America’s Troubled Relationship with Native Americans
By Imam Khalid Fattah Griggs
On November 3, 2016, over 500 clergy and other religious and spiritual leaders answered the call to gather in a remote, impoverished, bleak-looking land that, by appearance and material conditions, could have passed for any non-Western country in the developing world.
Yet, the setting was not a foreign country and the mission was not from the United Nations. The Standing Rock (North Dakota) Sioux reservation was the setting for Clergy for Standing Rock, a demonstration of support for the tribe’s resistance against the four-state Dakota Access Pipeline. The pipeline would uproot sacred burial grounds, threaten to poison the Missouri River, a water source for millions of people, and nullify an 1881 property rights treaty with the Standing Rock Sioux. Recently, the Army Corps of Engineers confirmed that the Standing Rock Sioux are right in saying that there is no written agreement permitting access to the North Dakota Pipeline across their land.
Protests have been ongoing against the pipeline since August with the campsite being established on land owned by the Army Corps of Engineers. Basheer Wapata, a Cheyenne River Sioux activist and supporter of the protests and campsite, explained, “Because of our treaty with the United States government, the campers cannot be forcibly removed from the site as long as more than one tribe is represented here. That is not going to happen because we have so many different tribes camped here who don’t intend to leave.” Tribes have descended upon Standing Rock from all over the Western Hemisphere bringing attention to the catastrophic environmental threat that the Pipeline represents. The Standing Rock protests is the largest Native American demonstration in the United States in over 150 years.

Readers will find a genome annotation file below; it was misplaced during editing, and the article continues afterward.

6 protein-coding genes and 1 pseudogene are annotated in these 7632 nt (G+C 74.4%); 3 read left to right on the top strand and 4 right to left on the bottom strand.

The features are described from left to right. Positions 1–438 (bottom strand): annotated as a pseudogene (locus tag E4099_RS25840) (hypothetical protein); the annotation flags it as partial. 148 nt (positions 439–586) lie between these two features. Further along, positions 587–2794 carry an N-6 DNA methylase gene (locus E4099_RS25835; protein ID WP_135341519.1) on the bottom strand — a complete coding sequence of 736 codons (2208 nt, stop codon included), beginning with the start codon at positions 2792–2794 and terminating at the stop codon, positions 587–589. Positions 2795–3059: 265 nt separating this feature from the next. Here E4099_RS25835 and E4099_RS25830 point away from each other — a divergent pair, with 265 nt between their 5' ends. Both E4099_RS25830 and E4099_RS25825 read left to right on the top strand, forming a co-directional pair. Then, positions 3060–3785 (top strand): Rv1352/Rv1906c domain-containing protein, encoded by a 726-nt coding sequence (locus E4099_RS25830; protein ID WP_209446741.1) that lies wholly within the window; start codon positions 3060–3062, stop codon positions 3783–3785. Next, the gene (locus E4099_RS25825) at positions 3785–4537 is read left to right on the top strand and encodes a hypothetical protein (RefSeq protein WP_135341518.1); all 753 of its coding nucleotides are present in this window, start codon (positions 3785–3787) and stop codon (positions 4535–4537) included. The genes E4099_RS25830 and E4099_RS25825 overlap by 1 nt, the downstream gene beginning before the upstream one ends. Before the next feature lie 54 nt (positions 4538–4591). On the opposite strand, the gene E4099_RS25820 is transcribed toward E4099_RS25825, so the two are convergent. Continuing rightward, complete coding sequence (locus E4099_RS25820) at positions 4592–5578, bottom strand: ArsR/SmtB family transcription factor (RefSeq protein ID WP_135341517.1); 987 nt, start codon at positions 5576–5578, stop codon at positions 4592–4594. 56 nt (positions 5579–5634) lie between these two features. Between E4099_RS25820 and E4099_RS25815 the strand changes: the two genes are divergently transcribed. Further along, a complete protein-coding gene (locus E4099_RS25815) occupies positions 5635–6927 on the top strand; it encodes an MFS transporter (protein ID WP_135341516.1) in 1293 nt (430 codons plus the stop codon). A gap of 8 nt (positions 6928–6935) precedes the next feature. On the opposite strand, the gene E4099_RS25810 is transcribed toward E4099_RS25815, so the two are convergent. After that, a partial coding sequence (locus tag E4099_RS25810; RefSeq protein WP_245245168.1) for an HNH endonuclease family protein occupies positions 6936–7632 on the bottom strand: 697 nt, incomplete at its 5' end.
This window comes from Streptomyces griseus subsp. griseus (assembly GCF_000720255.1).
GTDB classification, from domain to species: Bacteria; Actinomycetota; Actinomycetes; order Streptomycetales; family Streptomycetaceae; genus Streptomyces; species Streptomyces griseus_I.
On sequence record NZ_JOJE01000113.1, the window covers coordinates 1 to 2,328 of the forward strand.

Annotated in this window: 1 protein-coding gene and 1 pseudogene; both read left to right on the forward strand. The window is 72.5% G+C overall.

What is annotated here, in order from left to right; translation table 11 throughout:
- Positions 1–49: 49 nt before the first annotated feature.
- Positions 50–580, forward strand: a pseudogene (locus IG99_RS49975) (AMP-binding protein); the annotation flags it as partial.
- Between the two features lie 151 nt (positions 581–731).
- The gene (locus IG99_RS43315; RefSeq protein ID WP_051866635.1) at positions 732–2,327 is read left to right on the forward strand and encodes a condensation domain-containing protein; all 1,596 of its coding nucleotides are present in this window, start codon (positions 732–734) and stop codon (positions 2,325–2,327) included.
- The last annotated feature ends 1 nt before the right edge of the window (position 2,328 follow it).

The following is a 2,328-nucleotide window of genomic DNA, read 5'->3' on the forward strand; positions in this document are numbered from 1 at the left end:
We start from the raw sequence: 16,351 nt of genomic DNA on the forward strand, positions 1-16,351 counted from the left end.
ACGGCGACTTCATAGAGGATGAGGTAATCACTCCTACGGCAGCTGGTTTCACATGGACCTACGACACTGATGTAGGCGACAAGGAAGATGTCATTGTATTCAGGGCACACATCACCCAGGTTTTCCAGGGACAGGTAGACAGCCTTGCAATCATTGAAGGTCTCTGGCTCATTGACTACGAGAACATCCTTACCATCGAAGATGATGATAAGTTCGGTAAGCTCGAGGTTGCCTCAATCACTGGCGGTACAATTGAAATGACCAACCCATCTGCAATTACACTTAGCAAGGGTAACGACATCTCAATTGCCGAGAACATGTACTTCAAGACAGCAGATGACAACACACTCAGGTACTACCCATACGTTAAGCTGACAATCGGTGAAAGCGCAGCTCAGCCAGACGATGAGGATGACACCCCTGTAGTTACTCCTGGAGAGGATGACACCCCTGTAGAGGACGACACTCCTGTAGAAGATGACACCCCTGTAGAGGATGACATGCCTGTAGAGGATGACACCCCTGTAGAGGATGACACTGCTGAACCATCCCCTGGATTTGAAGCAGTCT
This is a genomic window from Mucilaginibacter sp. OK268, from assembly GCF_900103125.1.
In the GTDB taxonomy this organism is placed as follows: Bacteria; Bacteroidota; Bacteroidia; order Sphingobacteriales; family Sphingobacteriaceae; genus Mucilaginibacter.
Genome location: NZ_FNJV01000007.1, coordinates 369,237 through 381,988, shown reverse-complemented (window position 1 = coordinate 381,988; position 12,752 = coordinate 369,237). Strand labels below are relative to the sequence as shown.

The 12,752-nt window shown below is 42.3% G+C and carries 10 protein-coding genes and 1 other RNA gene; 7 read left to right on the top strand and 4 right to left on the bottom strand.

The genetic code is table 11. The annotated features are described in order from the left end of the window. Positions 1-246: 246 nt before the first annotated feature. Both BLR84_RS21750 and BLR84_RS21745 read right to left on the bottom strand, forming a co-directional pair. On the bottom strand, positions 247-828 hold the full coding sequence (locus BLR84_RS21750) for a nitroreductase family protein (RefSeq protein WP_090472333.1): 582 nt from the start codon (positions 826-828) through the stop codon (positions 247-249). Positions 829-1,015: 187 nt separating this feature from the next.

The Water Protectors, as the protestors are known, have often been met with brutal assaults by state law enforcement officers from five different states. A leading Native American activist, elder, and organizer of the campsite, Phyllis Young, explained, “I usually don’t go to the front lines where confrontations are initiated by law enforcement and their helpers. State militias are legally not allowed to operate on our land, states are corporations and we are sovereign treaty holders. What they do is take their name badges and other identifying markings off their uniforms. That makes them feel free to do whatever they want without anyone knowing who they are. But, on Wednesday (the day before the Clergy for Standing Rock prayer rally), I went to the frontlines because of the violence of the police.” On that day, a young Native American male was shot point-blank range in the chest. The so-called rubber bullet pellet entered his chest and punctured his lung.